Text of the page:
Inflation Lights a Political Fire
Inflation Politics, QT is not the same as QE, liquidity vs duration, CPI details
Goods Inflation Peaked, Services and Political Heat Still Rising
As we reflected on Friday morning’s events, the more we thought about it the more we concluded that the more important report was the University of Michigan Consumer Sentiment Survey plunging to an all-time low, rather than the hotter-than-expected May CPI report. We have long viewed consumer confidence surveys as far more useful in forecasting elections than consumer spending. Plunging confidence, Presidential approval and direction of the country polls are all being driven by inflation. There’s always a crisis in Washington, but this time it’s a big one and the public appears to tie inflation directly to 2021 fiscal and monetary policy stimulus. As we will explain later, the CPI report did not significantly alter our view that inflation has peaked. Goods inflation, the direct result of overzealous pandemic non-pharmaceutical interventions, is slowing quickly. However, inflation resulting from the excessive US fiscal and monetary stimulus that turbocharged demand for interest rate sensitive housing and autos drove faster than expected all items (headline) and core inflation. While these sectors are most responsive to monetary policy, it works with long and variable lags. In the meantime, the evidence of a political crisis in the University of Michigan Survey may well, and perhaps should, push the FOMC to accelerate the front-loading of rate hikes.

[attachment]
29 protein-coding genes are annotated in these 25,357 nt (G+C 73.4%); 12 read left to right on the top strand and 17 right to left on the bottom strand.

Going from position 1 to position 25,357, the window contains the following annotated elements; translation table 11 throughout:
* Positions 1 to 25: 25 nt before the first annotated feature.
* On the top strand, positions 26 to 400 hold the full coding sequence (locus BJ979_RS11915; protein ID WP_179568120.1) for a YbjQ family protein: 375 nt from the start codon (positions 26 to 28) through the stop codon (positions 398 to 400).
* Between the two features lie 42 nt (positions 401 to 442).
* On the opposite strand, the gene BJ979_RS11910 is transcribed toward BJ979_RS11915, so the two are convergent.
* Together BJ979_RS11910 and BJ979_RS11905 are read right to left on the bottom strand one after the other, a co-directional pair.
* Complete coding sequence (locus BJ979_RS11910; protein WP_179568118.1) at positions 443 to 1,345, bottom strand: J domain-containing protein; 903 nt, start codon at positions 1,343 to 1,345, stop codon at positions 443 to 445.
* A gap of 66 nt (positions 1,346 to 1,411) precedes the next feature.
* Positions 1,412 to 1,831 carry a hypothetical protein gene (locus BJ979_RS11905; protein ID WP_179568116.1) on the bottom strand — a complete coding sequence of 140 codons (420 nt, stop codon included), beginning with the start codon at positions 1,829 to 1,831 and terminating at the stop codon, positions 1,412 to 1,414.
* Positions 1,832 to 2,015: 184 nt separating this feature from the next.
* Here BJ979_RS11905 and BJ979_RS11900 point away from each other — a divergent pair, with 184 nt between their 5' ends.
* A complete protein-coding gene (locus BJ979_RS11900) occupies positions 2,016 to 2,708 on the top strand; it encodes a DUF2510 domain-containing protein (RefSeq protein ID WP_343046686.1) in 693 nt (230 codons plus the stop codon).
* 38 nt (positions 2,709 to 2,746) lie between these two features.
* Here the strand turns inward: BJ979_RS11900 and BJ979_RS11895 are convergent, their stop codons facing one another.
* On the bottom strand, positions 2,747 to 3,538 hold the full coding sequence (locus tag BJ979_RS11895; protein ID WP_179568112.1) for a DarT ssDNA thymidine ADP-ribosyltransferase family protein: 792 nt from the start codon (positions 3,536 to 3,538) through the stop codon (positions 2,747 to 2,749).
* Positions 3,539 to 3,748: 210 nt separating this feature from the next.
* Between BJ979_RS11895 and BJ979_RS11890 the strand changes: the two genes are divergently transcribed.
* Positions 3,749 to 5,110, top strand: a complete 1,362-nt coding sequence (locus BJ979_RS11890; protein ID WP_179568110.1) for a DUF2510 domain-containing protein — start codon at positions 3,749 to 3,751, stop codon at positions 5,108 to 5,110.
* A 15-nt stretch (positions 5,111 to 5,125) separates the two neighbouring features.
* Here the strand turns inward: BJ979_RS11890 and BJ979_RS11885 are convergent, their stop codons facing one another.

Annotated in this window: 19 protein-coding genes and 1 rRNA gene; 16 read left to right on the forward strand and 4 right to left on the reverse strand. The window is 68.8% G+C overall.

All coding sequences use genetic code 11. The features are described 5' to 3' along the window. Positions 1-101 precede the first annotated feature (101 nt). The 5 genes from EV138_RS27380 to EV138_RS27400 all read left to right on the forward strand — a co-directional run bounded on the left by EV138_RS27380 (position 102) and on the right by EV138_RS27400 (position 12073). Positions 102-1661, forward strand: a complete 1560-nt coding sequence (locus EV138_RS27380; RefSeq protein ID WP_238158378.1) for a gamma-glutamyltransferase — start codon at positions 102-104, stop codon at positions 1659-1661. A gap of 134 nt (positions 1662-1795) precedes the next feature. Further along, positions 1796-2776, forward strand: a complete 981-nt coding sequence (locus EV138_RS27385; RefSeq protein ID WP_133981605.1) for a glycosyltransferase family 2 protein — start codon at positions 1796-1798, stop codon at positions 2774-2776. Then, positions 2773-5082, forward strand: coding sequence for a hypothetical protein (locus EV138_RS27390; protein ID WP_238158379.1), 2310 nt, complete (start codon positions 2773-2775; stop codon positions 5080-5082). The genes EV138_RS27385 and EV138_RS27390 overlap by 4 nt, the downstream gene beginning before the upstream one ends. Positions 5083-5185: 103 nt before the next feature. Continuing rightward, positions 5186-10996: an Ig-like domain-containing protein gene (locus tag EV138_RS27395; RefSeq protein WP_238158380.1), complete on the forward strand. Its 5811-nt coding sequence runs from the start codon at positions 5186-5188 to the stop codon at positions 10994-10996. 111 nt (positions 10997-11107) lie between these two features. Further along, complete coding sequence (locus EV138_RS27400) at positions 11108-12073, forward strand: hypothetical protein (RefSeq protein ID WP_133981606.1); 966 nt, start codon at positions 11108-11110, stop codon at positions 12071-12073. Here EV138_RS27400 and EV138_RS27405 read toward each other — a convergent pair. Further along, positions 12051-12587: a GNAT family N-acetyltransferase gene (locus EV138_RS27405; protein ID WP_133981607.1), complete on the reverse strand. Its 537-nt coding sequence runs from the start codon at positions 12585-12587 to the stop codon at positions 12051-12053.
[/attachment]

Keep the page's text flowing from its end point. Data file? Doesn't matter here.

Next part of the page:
We have long argued that the evolution of Fed communication strategy has been counterproductive. The 2004-2006 measured removal of policy accommodation exacerbated the malinvestment cycle, forward guidance and QE in the ‘10s impaired capital investment by creating a series of mini booms and busts in business confidence. With consumer confidence at all-time lows due to the highest inflation in 4 decades and business confidence on a similar trajectory, the Fed desperately needs to restore credibility following their massive 2021 policy mistake. We suggest channeling the Volcker Fed with a hawkish surprise: not with forward guidance, instead with policy action. We would prefer they pull forward maximum balance sheet contraction caps and sell mortgages outright; but the more likely, though still not probable outcome, would be a 75bp policy rate hike. As we explain in this week’s note, QT is considerably more passive than QE particularly in terms of the impact on longer term rates. The Fed’s balance sheet is a potentially potent tool to cool excess demand in housing and autos if they would only use it.